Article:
Spring Lawn Care

Spring has sprung and cabin fever is high.  Not just cabin fever; COVID-19 cabin fever.  As we start venturing outside and focus attention on the lawn and landscape, here are some spring lawn care tips to keep in mind:

Mowing – the most basic of all lawn care practices and most frequently performed, mowing keeps the grass at a reasonable height and provides some control of broadleaf weeds by removing leaf growth.  Strive for 2 to 2.5 inches for Kentucky bluegrass and 3 to 3.5 inches for tall fescue.  One of the most important parts of mowing is to use a sharp mower blade.  If it’s been a while since you had it sharpened or did it yourself, now is the time.  Here’s a quick DIY video from our friends at Kansas State University:  https://kansashealthyyards.org/component/allvideoshare/video/how-to-sharpen-a-mower-blade?Itemid=101

Fertilizing – unless the lawn is yellow or very thin, there’s no reason to fertilize in early April.  If the turf is looking a little peaked, a light dose – about a fourth of what is recommended on the fertilizer bag – will help pick it up a bit.  Most lawns will benefit greatly from the natural nutrient release of mineralization from Mother Nature, and fertilization can be put off until late May when about 0.75 lbs of nitrogen per square foot or about 3/4ths of the bag recommendation should be applied. Be sure to sweep or blow the fertilizer particles from the sidewalk and driveway back to the lawn.

Premergence Herbicides – thin and new lawns will benefit from an application of a preemergence herbicide such as pendimethalin, prodiamine or dithiopyr.  This application should be put on the lawn in mid to late April depending on the soil temperature.  The sweet spot with soil temperature is 55 degrees F.  You can keep tabs on the soil temperature at: http://www.mgextensionwx.com/.   It’s important to keep in mind that most preemergence herbicide products also contain fertilizer, so it’s wise to cut the rate at least in half, applying half in mid to late April and the other half in late May.  Be sure to read and follow all label directions.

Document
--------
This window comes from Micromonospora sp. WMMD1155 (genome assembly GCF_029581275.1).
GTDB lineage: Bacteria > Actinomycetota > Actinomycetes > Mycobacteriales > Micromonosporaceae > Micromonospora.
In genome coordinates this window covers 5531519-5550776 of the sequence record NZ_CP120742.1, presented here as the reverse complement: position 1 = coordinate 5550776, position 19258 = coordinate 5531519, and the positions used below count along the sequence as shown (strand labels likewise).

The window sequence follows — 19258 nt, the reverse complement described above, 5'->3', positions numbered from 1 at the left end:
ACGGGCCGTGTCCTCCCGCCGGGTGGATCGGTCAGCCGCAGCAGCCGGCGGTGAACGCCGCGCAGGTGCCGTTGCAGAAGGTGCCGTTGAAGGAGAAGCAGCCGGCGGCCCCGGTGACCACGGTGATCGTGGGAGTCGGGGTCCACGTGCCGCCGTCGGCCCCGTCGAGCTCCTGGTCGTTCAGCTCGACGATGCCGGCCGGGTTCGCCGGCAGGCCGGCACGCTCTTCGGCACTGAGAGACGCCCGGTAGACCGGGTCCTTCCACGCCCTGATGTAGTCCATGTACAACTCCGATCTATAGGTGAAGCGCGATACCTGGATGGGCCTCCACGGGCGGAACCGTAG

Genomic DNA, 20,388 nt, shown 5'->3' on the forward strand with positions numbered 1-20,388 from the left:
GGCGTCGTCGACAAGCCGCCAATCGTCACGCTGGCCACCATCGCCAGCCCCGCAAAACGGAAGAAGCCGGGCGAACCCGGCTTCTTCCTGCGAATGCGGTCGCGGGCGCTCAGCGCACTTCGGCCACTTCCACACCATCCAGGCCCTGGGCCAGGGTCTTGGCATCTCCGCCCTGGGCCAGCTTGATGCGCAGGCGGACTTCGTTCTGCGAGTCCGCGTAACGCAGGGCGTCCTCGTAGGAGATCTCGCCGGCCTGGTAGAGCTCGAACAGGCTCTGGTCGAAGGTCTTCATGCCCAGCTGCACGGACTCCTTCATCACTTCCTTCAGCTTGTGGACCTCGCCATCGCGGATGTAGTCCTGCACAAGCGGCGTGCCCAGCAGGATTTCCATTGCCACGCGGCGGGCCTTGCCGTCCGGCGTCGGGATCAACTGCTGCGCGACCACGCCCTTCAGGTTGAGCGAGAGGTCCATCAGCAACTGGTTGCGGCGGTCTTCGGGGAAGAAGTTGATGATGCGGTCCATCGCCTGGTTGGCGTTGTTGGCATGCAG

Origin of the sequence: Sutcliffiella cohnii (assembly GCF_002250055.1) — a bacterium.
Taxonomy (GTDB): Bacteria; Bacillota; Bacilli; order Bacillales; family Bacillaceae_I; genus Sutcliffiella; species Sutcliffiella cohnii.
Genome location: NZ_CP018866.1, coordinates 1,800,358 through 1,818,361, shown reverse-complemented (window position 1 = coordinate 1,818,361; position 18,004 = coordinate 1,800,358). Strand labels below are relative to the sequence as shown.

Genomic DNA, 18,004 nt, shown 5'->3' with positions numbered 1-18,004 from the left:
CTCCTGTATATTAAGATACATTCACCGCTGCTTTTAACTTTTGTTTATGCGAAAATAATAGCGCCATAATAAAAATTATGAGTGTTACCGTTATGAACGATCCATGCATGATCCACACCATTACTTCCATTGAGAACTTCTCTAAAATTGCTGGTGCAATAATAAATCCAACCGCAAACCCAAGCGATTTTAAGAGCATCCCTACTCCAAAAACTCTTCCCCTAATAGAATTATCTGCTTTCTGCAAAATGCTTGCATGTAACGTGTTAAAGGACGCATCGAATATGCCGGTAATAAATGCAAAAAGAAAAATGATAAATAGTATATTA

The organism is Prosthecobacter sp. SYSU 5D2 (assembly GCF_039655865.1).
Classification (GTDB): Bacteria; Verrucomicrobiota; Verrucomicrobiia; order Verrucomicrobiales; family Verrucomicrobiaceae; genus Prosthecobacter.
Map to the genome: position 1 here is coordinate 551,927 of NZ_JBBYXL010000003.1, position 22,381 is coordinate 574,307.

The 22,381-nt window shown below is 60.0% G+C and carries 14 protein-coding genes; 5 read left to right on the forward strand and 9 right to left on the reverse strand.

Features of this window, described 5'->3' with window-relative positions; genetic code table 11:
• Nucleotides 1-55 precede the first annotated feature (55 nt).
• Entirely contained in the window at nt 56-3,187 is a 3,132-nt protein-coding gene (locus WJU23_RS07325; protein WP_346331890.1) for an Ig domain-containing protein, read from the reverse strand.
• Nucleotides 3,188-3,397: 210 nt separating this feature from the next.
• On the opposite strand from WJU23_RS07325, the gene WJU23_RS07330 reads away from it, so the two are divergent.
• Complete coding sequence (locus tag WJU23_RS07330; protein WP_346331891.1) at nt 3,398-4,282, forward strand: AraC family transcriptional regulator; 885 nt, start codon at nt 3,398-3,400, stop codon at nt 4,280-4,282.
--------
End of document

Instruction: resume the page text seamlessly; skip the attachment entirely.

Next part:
Edging – many homeowners like a neat and trim finished look to their lawn.  One of the best ways to provide this is with an edger.  Edging, however, can be injurious to the lawn.  After all, the process involves cutting into turf crowns and rhizomes.  Like many other operations, edging should be done when it causes the least amount of stress on the lawn, which is April and September for cool season turfs.

Powerraking/Overseeding – if winter left the lawn with thin and bare areas, spring overseeding can thicken up the stand.  The best way to prepare the soil for overseeding is to powerrake.  Powerraking is quite damaging however, and should not be done without overseeding afterwards.  The key steps are: powerrake, rake off the debris and compost it, apply 2 -3 pounds of Kentucky bluegrass or 9 pounds of turf type tall fescue, lightly rake the seeded area with an upturned leaf rake, then keep the seedbed moist, not soggy or dry.  An application of a special herbicide containing mesotrione will keep the crabgrass and foxtail at bay but not suppress the desirable seedlings.  The target for beginning overseeding is a soil temperature of 50 degrees F.  Again, read and follow all label directions.

Aeration – if the lawn does not drain well, it’s probably too compacted.  Renting a core cultivator from a hardware or rental store and running it over the lawn 2-3 times will greatly improve the compaction level and allow water to infiltrate at a greater rate.  As with powerraking, although to a lesser degree, the best times for aeration of a cool season lawn is April and September.

John Fech
Horticulture Extension Educator at Nebraska Extension
John Fech is a horticulturist with the University of Nebraska-Lincoln and certified arborist with the International Society of Arboriculture. The author of 2 books and over 200 popular and trade journal articles, he focuses his time on teaching effective landscape maintenance techniques, water conservation, diagnosing turf and ornamental problems and encouraging effective bilingual communication in the green industry. He works extensively with the media to extend the message of landscape sustainability, making over 100 television and radio appearances each year.
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